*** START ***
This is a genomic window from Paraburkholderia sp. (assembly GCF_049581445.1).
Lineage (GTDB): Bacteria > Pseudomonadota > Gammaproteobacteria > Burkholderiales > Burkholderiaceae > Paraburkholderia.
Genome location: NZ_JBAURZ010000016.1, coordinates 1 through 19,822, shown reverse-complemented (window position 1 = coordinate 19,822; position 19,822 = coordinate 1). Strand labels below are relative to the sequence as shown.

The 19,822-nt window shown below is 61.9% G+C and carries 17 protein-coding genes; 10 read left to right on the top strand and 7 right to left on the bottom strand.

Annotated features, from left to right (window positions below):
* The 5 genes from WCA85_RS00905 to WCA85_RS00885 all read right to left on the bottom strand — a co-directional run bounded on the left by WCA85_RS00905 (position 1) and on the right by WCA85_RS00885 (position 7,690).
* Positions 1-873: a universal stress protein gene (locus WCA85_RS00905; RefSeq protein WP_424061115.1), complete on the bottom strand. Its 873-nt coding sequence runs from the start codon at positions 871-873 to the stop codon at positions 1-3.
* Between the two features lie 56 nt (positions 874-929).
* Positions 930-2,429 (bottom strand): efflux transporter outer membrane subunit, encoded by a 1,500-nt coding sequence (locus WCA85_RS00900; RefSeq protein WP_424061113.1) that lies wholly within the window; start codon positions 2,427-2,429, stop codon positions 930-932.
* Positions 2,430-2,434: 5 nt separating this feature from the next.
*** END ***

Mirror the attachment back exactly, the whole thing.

This is a genomic window from Paraburkholderia sp. (assembly GCF_049581445.1).
Lineage (GTDB): Bacteria > Pseudomonadota > Gammaproteobacteria > Burkholderiales > Burkholderiaceae > Paraburkholderia.
Genome location: NZ_JBAURZ010000016.1, coordinates 1 through 19,822, shown reverse-complemented (window position 1 = coordinate 19,822; position 19,822 = coordinate 1). Strand labels below are relative to the sequence as shown.

The 19,822-nt window shown below is 61.9% G+C and carries 17 protein-coding genes; 10 read left to right on the top strand and 7 right to left on the bottom strand.

Annotated features, from left to right (window positions below):
* The 5 genes from WCA85_RS00905 to WCA85_RS00885 all read right to left on the bottom strand — a co-directional run bounded on the left by WCA85_RS00905 (position 1) and on the right by WCA85_RS00885 (position 7,690).
* Positions 1-873: a universal stress protein gene (locus WCA85_RS00905; RefSeq protein WP_424061115.1), complete on the bottom strand. Its 873-nt coding sequence runs from the start codon at positions 871-873 to the stop codon at positions 1-3.
* Between the two features lie 56 nt (positions 874-929).
* Positions 930-2,429 (bottom strand): efflux transporter outer membrane subunit, encoded by a 1,500-nt coding sequence (locus WCA85_RS00900; RefSeq protein WP_424061113.1) that lies wholly within the window; start codon positions 2,427-2,429, stop codon positions 930-932.
* Positions 2,430-2,434: 5 nt separating this feature from the next.